Understanding disease processes by partitioned dynamic Bayesian networks

Marcos L. P. Bueno*, Arjen Hommersom, Peter J. F. Lucas, Martijn Lappenschaar, Joost G. E. Janzing

*Corresponding author for this work

Research output: Contribution to journalArticleAcademicpeer-review

Abstract

For many clinical problems in patients the underlying pathophysiological process changes in the course of time as a result of medical interventions. In model building for such problems, the typical scarcity of data in a clinical setting has been often compensated by utilizing time homogeneous models, such as dynamic Bayesian networks. As a consequence, the specificities of the underlying process are lost in the obtained models. In the current work, we propose the new concept of partitioned dynamic Bayesian networks to capture distribution regime changes, i.e. time non-homogeneity, benefiting from an intuitive and compact representation with the solid theoretical foundation of Bayesian network models. In order to balance specificity and simplicity in real-world scenarios, we propose a heuristic algorithm to search and learn these non-homogeneous models taking into account a preference for less complex models. An extensive set of experiments were ran, in which simulating experiments show that the heuristic algorithm was capable of constructing well-suited solutions, in terms of goodness of fit and statistical distance to the original distributions, in consonance with the underlying processes that generated data, whether it was homogeneous or non-homogeneous. Finally, a study case on psychotic depression was conducted using non-homogeneous models learned by the heuristic, leading to insightful answers for clinically relevant questions concerning the dynamics of this mental disorder. (C) 2016 Elsevier Inc. All rights reserved.

Original languageEnglish
Pages (from-to)283-297
Number of pages15
JournalJournal of Biomedical Informatics
Volume61
DOIs
Publication statusPublished - Jun 2016

Keywords

  • Probabilistic graphical models
  • Dynamic Bayesian networks
  • Non-homogeneous stochastic processes
  • Heuristic algorithm
  • Multivariate time series
  • Psychotic depression
  • RATING-SCALE
  • TIME-SERIES
  • DEPRESSION
  • DIAGNOSIS
  • MODEL
  • INFORMATION

Cite this

Bueno, Marcos L. P. ; Hommersom, Arjen ; Lucas, Peter J. F. ; Lappenschaar, Martijn ; Janzing, Joost G. E. / Understanding disease processes by partitioned dynamic Bayesian networks. In: Journal of Biomedical Informatics. 2016 ; Vol. 61. pp. 283-297.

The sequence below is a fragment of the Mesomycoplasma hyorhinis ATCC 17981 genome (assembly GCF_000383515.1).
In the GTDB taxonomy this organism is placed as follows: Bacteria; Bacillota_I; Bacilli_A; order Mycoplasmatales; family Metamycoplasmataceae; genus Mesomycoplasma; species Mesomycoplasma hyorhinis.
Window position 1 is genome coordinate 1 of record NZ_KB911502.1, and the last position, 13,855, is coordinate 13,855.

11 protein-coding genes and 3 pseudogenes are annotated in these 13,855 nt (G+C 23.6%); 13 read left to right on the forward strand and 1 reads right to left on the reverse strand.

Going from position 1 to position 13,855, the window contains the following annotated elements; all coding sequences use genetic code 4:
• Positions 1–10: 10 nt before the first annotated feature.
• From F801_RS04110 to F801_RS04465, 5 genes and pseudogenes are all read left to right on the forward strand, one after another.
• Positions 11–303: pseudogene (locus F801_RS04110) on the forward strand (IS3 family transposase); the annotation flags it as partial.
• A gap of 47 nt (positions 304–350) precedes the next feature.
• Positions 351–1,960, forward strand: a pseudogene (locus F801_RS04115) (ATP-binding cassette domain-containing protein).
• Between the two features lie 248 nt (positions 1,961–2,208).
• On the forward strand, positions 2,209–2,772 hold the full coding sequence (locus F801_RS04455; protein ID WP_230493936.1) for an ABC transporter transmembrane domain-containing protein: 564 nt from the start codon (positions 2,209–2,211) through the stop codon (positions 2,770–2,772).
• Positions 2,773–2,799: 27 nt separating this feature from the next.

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author = "Bueno, {Marcos L. P.} and Arjen Hommersom and Lucas, {Peter J. F.} and Martijn Lappenschaar and Janzing, {Joost G. E.}",
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Understanding disease processes by partitioned dynamic Bayesian networks. / Bueno, Marcos L. P.; Hommersom, Arjen; Lucas, Peter J. F.; Lappenschaar, Martijn; Janzing, Joost G. E.

In: Journal of Biomedical Informatics, Vol. 61, 06.2016, p. 283-297.

Research output: Contribution to journalArticleAcademicpeer-review

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AB - For many clinical problems in patients the underlying pathophysiological process changes in the course of time as a result of medical interventions. In model building for such problems, the typical scarcity of data in a clinical setting has been often compensated by utilizing time homogeneous models, such as dynamic Bayesian networks. As a consequence, the specificities of the underlying process are lost in the obtained models. In the current work, we propose the new concept of partitioned dynamic Bayesian networks to capture distribution regime changes, i.e. time non-homogeneity, benefiting from an intuitive and compact representation with the solid theoretical foundation of Bayesian network models. In order to balance specificity and simplicity in real-world scenarios, we propose a heuristic algorithm to search and learn these non-homogeneous models taking into account a preference for less complex models. An extensive set of experiments were ran, in which simulating experiments show that the heuristic algorithm was capable of constructing well-suited solutions, in terms of goodness of fit and statistical distance to the original distributions, in consonance with the underlying processes that generated data, whether it was homogeneous or non-homogeneous. Finally, a study case on psychotic depression was conducted using non-homogeneous models learned by the heuristic, leading to insightful answers for clinically relevant questions concerning the dynamics of this mental disorder. (C) 2016 Elsevier Inc. All rights reserved.

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